Remembering the victims
Thank you for this spare yet devastating edition of the 344 murdered Baltimoreans. In the research I've done so far for my crusade, the Million Gun Victims March, I have homicide records going back to 2001. We have been living through a slow-motion genocide of young black males throughout this entire century.
It will always be a personal shame, as an artist who is supposed to observe life, and as a human being that I only realized this less than three years ago.
But now my eyes are open I vow to bring every face behind the name to the light, to gather every victim from every background together in one place in order to reveal the true loss to our city and our country, no matter what it takes.
A black veil over our city
I've been meaning to write this for so long, and this week's CP made me pause or "shocked me out of complacency," a small thing to do in light of the enormous toll so many people experienced in 2015.
This is what I have to say: The killings that happen are mainly due to poverty. Period. People living in safe, comfortable homes, green neighborhoods with wonderful activities, creative new schools, and ample opportunities for work most likely will not kill other people. There is no mayor that will come in and make it not happen. There will be no police chief that will lead this to an end. The state of the deplorable conditions around the city took decades to happen.
Imagine this: every neighborhood with affordable, clean, safe housing with trees and green space. Neighborhood activities, parks and rec, swimming pools. Many small-scaled schools with innovative teaching that are bright, warm, and welcoming. Jobs for people with all skill levels. A central community medical, mental health, addictions, and social work services in each neighborhood. When people are able to take care of their daily needs, receive a valuable education, live in a nice home and community with work opportunities there will be less guns pointed at each other.
Utopia? Yep. Unrealistic? NO! If people experienced life feeling connected, hopeful, and optimistic, I'm certain that our city would not be in this mournful state. We need to have this as our goal. De-investing in our community has proved wrong. We need to clean up the horrible mess. We need trauma-centered care around this grieving city, get innovative and easily accessed addictions, create affordable housing with social workers available. Too idyllic you say? Not enough money? Bullshit, the money is there, it's just not prioritized to create a place like this. Baltimore, we are waking up and it's time for large-scale change.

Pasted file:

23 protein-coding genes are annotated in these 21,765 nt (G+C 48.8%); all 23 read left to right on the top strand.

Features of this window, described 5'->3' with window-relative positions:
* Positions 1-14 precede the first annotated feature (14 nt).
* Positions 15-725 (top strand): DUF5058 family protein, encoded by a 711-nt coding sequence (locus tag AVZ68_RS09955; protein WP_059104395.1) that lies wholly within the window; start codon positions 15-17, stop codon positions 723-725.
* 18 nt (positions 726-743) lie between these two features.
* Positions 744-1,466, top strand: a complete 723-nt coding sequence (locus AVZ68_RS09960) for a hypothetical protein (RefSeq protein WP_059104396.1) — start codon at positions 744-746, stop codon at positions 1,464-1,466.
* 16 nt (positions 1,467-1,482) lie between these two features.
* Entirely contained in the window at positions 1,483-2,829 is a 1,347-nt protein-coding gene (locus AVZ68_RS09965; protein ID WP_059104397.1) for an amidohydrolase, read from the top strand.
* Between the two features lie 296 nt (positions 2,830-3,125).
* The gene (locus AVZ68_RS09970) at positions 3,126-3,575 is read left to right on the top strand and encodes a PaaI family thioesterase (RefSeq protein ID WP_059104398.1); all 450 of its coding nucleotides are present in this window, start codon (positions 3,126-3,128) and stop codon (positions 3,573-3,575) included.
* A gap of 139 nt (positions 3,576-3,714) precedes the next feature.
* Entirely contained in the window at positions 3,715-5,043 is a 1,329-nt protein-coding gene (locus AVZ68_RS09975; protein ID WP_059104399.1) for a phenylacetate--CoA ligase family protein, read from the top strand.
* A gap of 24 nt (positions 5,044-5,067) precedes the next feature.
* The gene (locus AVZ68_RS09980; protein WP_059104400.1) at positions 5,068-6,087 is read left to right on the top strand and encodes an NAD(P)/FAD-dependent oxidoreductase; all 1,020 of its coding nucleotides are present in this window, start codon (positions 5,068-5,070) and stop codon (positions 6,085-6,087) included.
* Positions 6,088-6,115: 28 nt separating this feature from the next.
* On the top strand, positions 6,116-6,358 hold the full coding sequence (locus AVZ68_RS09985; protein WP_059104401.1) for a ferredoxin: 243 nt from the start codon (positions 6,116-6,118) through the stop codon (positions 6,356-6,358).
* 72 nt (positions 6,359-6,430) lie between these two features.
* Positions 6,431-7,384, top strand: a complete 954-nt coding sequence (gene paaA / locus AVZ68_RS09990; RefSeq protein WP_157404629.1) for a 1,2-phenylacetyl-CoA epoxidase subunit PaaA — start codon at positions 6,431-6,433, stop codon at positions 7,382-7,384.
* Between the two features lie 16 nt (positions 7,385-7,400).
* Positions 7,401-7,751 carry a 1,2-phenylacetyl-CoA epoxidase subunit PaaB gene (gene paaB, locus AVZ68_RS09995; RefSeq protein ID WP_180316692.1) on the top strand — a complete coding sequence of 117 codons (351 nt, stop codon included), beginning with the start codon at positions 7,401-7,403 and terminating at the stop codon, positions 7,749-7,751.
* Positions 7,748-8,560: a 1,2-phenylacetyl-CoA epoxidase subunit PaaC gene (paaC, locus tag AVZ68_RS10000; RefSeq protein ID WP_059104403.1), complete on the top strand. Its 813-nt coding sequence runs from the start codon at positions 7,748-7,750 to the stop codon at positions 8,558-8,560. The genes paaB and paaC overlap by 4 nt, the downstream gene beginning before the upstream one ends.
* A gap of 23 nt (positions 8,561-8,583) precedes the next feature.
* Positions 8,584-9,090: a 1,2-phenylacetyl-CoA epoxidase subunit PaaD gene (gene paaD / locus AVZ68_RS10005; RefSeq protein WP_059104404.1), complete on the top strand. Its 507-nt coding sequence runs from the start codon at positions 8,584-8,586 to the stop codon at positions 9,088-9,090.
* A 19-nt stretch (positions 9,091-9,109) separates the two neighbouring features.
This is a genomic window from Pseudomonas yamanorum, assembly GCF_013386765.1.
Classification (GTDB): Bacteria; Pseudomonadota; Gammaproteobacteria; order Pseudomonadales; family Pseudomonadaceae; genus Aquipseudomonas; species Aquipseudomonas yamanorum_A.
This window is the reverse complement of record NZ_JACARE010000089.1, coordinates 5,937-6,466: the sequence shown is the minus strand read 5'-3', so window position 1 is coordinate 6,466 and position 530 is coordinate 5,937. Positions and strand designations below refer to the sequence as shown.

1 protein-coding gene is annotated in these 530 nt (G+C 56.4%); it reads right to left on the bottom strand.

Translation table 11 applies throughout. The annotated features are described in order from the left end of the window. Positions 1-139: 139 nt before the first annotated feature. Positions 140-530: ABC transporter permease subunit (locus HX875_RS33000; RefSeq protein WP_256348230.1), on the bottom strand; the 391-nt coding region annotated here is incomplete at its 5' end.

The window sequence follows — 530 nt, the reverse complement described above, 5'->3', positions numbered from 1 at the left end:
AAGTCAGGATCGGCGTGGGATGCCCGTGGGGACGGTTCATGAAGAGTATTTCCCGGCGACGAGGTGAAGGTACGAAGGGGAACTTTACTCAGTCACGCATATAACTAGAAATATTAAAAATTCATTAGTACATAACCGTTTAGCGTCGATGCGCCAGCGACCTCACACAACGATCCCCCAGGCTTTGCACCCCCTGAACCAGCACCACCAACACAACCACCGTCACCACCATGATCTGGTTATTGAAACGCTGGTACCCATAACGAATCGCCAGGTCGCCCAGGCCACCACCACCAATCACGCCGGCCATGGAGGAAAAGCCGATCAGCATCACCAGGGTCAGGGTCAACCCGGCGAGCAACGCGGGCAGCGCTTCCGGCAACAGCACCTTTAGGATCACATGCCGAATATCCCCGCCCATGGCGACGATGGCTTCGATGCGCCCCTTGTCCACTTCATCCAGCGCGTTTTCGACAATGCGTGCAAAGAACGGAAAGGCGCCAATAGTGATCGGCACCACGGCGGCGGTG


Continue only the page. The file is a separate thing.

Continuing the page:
Pam Stein, mother of three boys, social worker
Pass the salt, hold the music
I read your review on "Smoke" Restaurant on Cranbrook Road, Cockeysville (Eats and Drinks, Dec. 16), so my wife and I tried it. The food was good, no complaints. However, I experienced a first. They have no salt nor pepper on the table or anywhere else. When I asked for it, the fellow with the ring in his face and all the tattoos said that I could get my salt within their barbecue sauce. I guess he was trying to be smart, or funny. I didn't say anything.
I had to ask the girl at the counter to see if she could get the hard rock music turned down. The music was turned down but soon replaced by loud rap music. I guess I should have guessed that somebody in the restaurant is a big hard rock fan. The men's room is wall-papered with cut-outs of rock bands and rock stars. If I go back to this restaurant I will get carry-out.
From the Web, Facebook, and Twitter
Not justice but something like it. Thank you to Judge Howard for trying to make right something so wrong.
—"danigrove1971," Jan. 8
This is the kind of story that breaks your heart and makes you VERY PROUD of your tribe. There is no words to truly describe the loss that was felt by so many, no words to truly describe the continued void so many feel, no words to truly describe the courage I witnessed in my friends... the strength and support that became a message and a tribute to a lost member of this tribe. We are not what these types of people do to us... we ARE how we react, how we come together, how we stand in solidarity for our friends.
We are used to being marginalized and told we don't matter, so used to it that we almost expect it but I have to admit, this time, thanks mostly to THIS judge - this feels a little like justice!
—"bettyrebel," Jan. 8
In addition to the trauma inflicted on Tom's family, Marty Clay is trying to live with his injuries in addition to the loss of a dear friend. Judge John Addison Howard should be strongly commended and thanked for the actions he took. In a situation where the prosecutor seemed to work more for the defense and the jury makes no sense at all Judge Howard brought justice for Tom and Marty. Thank you very much Your Honor Howard.
—"liz0000062," Jan. 8